United States District Court, M.D. Florida, Fort Myers Division
OPINION AND ORDER
E. STEELE UNITED STATES DISTRICT JUDGE
matter comes before the Court on a petition for habeas corpus
relief filed pursuant to 28 U.S.C. § 2254 by Miguel
Espinosa-Montes (“Petitioner” or
“Espinosa-Montes”), a prisoner of the Florida
Department of Corrections (Doc. 1, filed February 9, 2015).
Espinoza-Montes, proceeding pro se, attacks the convictions
and sentences entered against him by the Twentieth Judicial
Circuit Court in Lee County, Florida for false imprisonment
and attempted sexual battery. Id. Respondent filed a
response to the petition (Doc. 8). Espinoza-Montes filed a
reply (Doc. 11), and the matter is now ripe for review.
due consideration of the pleadings and the state court
record, the Court concludes that each claim must be dismissed
or denied. Because the petition is resolved on the record, an
evidentiary hearing is not warranted. See Schriro v.
Landrigan, 550 U.S. 465, 474 (2007) (if the record
refutes the factual allegations in the petition or otherwise
precludes habeas relief, a district court is not required to
hold an evidentiary hearing).
9, 2009, the State of Florida charged Espinoza-Montes by
amended information with kidnaping, in violation of Florida
Statute § 787.01 (count one), and attempted sexual
battery with a deadly weapon, in violation of Florida Statute
§§ 794.011(3) and 777.04 (count two). After a
three-day trial, the jury found Espinoza-Montes guilty of the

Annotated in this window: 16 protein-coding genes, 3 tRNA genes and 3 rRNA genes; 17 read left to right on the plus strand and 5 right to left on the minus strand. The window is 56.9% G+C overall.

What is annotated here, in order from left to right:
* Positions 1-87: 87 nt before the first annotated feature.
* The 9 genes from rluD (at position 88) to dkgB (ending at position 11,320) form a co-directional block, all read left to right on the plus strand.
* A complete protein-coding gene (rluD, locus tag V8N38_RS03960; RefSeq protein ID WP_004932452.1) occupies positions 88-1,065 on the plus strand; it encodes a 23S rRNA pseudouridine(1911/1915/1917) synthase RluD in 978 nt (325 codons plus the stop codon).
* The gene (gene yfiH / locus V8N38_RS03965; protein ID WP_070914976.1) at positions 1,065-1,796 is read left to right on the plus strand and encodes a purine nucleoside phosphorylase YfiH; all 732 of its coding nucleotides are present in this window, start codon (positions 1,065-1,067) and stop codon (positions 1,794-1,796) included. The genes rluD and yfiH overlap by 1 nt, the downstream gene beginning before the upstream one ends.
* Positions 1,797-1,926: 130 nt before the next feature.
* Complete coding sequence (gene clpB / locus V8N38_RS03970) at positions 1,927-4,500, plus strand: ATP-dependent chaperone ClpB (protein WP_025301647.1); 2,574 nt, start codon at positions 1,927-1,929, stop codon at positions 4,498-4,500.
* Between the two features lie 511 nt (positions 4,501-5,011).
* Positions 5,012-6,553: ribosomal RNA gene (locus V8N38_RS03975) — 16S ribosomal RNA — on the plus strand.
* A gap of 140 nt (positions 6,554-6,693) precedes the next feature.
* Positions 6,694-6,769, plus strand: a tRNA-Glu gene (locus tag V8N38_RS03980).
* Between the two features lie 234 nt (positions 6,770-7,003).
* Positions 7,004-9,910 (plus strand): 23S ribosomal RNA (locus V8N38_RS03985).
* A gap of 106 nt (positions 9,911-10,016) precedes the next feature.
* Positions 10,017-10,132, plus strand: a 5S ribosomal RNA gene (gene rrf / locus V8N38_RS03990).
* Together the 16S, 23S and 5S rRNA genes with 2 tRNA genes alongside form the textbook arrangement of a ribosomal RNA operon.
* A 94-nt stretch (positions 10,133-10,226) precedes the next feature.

lesser-included offense of false imprisonment in count one
and guilty as charged in count two (Ex. 3). The trial court
sentenced Espinoza-Montes to an enhanced sentence of
twenty-five years in prison on count two, and to a concurrent
sentence of five years in prison on count one (Ex. 3).
Florida's Second District Court of Appeal affirmed
Petitioner's convictions, but remanded for resentencing
because the trial court was not authorized to enhance the
sentence on count two. Espinoza- Montes v.
State, 113 So.3d 847 (Fla. 2d DCA 2011). Espinoza-Montes
was re-sentenced to fifteen years in prison on count two (Ex.
3). Florida's Second District Court of Appeal affirmed
January 15, 2014, Espinoza-Montes filed a motion for
post-conviction relief pursuant to Rule 3.850 of the Florida
Rules of Criminal Procedure (“Rule 3.850 motion”)
(Ex. 7). The post-conviction court denied the motion (Ex. 8).
Florida's Second District Court of Appeal affirmed
without a written opinion. Espinoza-Montes v. State,
156 So.3d 1089 (Fla. 2d DCA 2014). Espinoza-Montes'
motion for rehearing was denied on November 21, 2014 (Ex.
February 8, 2015, Espinoza-Montes filed the instant 28 U.S.C.
§ 2254 petition (Doc. 1).
Legal Standards a. The Antiterrorism Effective Death Penalty
to the AEDPA, federal habeas relief may not be granted with
respect to a claim adjudicated on the merits in state court
unless the adjudication of the claim:
(1) resulted in a decision that was contrary to, or involved
an unreasonable application of, clearly established Federal
law, as determined by the Supreme Court of the United States;
(2) resulted in a decision that was based on an unreasonable
determination of the facts in light of the evidence presented
in the State court proceeding.
28 U.S.C. § 2254(d). This standard is both mandatory and
difficult to meet. White v. Woodall, 134 S.Ct. 1697,
1702 (2014). Notably, a state court's violation of
state law is not sufficient to show that a
petitioner is in custody in violation of the
“Constitution or laws or treaties of the United
States.” 28 U.S.C. § 2254(a); Wilson v.
Corcoran, 562 U.S. 1, 16 (2010).